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African Americans voiced disgust and anger over a video that went viral on Saturday showing a mob of white teens, many of them proudly wearing Trump Make America Great Again (MAGA) caps, mocking a Native-American man.

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The incident happened Friday toward the end of the Indigenous Peoples March near the Lincoln Memorial in Washington, D.C., according to the Washington Post.

A group of boys surrounded a Native-American man who was beating a drum while singing the American Indian Movement song that’s used in a ceremony to send the spirits home.

The teenagers wore MAGA caps, which is popular among President Donald Trump’s supporters. “Make America Great Again” was the president’s 2016 campaign slogan, which connected with the goals and vision of white supremacists.

One of the teenagers with a smirk on his face stood in front of the drummer as his classmates cheered him on.

The Native-American man was identified as Nathan Phillips. He’s a 64-year-old Vietnam veteran. Phillips said in interviews after the incident that he felt threatened by the teenagers who reportedly showed up at the Indigenous Peoples March after attending the anti-abortion March for Life rally. Some participants at the anti-abortion rally chanted, “Build that wall, build that wall,” a reference to Trump’s political struggle against Democrats in Congress who oppose his plan to build a barrier along the United States’ border with Mexico.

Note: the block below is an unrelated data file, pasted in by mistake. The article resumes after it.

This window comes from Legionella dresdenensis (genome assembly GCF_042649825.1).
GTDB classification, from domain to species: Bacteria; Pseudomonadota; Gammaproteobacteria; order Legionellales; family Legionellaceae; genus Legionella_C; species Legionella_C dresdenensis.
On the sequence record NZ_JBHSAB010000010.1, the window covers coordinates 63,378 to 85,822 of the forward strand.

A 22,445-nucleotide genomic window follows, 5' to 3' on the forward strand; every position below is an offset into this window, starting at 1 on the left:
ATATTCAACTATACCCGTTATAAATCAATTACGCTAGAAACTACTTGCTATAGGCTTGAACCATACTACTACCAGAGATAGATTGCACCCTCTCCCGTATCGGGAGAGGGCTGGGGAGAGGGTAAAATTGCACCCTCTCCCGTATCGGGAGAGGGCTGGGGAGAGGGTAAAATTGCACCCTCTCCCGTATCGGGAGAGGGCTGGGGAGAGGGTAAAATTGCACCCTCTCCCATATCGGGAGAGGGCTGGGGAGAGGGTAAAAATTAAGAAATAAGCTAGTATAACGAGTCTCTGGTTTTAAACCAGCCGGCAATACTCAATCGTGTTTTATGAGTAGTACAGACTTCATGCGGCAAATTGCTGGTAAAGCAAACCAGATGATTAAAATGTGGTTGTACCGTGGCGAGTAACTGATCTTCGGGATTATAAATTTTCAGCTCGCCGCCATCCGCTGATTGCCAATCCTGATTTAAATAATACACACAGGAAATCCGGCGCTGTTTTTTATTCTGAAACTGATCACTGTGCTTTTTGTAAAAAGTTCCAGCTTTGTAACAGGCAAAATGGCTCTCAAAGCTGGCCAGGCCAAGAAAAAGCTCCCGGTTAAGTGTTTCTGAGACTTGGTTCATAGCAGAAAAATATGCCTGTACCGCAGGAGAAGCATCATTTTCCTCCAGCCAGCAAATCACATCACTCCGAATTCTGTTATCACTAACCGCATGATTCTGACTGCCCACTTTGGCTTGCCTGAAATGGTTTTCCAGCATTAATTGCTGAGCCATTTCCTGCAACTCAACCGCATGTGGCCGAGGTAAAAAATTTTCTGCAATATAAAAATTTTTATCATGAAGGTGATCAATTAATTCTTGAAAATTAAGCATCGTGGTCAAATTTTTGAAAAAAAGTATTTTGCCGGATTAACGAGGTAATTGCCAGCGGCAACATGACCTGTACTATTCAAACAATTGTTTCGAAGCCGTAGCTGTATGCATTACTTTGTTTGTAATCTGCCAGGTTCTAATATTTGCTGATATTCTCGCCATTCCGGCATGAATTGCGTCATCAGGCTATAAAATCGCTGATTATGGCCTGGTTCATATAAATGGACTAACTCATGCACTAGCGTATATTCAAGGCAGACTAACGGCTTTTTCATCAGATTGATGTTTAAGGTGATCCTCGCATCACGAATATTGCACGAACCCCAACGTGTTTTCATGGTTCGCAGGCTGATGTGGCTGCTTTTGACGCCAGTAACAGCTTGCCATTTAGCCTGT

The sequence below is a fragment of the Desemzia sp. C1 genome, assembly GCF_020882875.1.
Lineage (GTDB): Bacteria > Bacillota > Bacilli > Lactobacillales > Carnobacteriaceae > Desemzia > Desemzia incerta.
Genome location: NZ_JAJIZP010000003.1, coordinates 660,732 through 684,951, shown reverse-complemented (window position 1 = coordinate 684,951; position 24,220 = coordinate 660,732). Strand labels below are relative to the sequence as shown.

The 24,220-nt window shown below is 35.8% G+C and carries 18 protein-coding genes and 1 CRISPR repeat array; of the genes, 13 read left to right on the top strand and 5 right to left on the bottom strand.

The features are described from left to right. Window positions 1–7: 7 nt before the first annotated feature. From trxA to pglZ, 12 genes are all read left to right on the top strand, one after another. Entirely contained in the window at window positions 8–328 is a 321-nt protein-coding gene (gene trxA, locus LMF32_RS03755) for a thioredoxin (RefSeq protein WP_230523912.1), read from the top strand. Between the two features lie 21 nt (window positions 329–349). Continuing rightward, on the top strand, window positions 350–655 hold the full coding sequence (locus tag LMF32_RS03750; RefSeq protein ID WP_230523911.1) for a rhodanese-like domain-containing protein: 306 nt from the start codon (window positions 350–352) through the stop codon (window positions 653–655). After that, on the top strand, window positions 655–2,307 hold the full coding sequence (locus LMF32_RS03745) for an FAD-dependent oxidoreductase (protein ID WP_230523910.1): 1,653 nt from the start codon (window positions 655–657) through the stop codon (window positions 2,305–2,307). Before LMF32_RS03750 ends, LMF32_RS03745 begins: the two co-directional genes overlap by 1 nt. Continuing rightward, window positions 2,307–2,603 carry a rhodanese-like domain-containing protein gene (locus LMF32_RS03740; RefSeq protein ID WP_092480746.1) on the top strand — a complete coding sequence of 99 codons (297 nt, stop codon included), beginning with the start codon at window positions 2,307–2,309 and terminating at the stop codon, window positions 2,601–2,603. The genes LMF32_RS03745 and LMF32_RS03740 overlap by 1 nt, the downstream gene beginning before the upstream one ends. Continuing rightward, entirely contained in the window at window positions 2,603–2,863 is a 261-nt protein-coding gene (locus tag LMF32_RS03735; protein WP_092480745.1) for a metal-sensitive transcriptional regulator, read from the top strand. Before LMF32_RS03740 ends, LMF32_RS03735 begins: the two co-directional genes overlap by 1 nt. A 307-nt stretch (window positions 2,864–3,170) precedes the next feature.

“It was getting ugly, and I was thinking: ‘I’ve got to find myself an exit out of this situation and finish my song at the Lincoln Memorial.’ I started going that way, and that guy in the hat stood in my way and we were at an impasse. He just blocked my way and wouldn’t allow me to retreat,” Phillips said.

The teenagers were identified as students from Covington Catholic High School in Park Hills, Kentucky, which sent them to the nation’s capital to march in the anti-abortion rally.

“We condemn the actions of the Covington Catholic High School students towards Nathan Phillips specifically, and Native Americans in general,” said a statement released on Saturday from school officials and the Roman Catholic Diocese of Covington. “The matter is being investigated and we will take appropriate action, up to and including expulsion.”

Many African Americans who commented on the encounter said this incident was clearly racist, and they blamed Trump for creating an environment where white supremacists feel free to express their hate.

“What the white hood was in 1869, the red #MAGA hat is in 2019—Klan fashion for today’s youth,” Cornell William Brooks, former president and CEO of the NAACP, tweeted.